The ‘Tenant of Wildfell Hall’ and narrative closure

July 27, 2009

Mmm, mmm, mm, YES:

Jan B. Gordon’s argument [in ‘Gossip, Diary, Letter, Text: Anne Brontë’s Narrative Tenant and the Problematic of the Gothic Sequel’, ELH 51:4 (Winter, 1984): 735] is that the

“framed discourse that encloses more free-floating, incomplete, or discontinuous discourse in Gothic structures is not a formal component of the radical thematic of the mode, but rather serves to restrain and repress. The salvation of texts by arbitrary supplements, the recovery of subversive discourse, does for “fallen” writing what the Rev. Brontë’s sermons did for the unregenerate soul: they define an ending that restores the fiction of a distinction between the elect and the babble of tongues. Closure restores metaphor—and hence likeness and difference—at the cost of containing a crisis in discourse.”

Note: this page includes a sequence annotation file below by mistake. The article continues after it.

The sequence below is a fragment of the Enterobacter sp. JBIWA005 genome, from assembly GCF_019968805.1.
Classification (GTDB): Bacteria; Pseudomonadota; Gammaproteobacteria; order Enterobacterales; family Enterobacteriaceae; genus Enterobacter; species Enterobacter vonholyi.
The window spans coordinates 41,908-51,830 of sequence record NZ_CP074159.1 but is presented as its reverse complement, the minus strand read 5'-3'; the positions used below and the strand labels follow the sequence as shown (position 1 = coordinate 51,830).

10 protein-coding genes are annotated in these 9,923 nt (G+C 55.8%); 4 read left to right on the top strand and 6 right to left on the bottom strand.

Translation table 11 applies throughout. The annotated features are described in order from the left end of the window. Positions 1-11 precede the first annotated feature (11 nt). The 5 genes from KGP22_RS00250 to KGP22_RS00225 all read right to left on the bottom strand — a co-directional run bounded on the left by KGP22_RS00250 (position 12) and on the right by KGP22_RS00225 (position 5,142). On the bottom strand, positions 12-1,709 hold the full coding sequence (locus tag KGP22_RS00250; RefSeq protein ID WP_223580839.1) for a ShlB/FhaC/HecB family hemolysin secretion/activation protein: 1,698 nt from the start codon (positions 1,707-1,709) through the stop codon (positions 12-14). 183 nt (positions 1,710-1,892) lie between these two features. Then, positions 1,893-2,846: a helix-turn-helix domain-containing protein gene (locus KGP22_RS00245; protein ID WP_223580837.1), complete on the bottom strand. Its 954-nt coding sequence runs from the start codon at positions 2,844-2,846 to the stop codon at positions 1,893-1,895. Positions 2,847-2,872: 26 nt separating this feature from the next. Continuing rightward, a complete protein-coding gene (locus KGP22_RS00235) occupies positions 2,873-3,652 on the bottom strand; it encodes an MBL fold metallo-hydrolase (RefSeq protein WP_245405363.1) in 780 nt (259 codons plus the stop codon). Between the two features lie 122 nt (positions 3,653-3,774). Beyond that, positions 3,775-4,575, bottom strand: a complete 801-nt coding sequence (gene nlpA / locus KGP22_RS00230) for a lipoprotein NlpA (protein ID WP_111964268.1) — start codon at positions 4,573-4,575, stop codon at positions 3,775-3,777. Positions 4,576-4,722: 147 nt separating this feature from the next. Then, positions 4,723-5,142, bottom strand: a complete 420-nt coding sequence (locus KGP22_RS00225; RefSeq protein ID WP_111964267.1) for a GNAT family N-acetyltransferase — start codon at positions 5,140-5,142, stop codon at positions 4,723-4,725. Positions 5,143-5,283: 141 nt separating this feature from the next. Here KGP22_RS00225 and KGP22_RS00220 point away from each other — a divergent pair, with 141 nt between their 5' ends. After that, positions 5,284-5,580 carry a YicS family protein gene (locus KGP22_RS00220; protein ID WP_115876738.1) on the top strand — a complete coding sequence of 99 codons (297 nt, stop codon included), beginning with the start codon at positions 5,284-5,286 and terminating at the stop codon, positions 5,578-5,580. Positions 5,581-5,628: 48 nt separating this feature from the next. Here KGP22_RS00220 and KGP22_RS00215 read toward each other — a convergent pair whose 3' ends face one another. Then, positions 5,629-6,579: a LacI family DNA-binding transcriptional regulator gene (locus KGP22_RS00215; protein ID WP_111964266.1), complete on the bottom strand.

A brilliant article; thought-stretching, interesting, totally relevant to my thesis… meeheehee.

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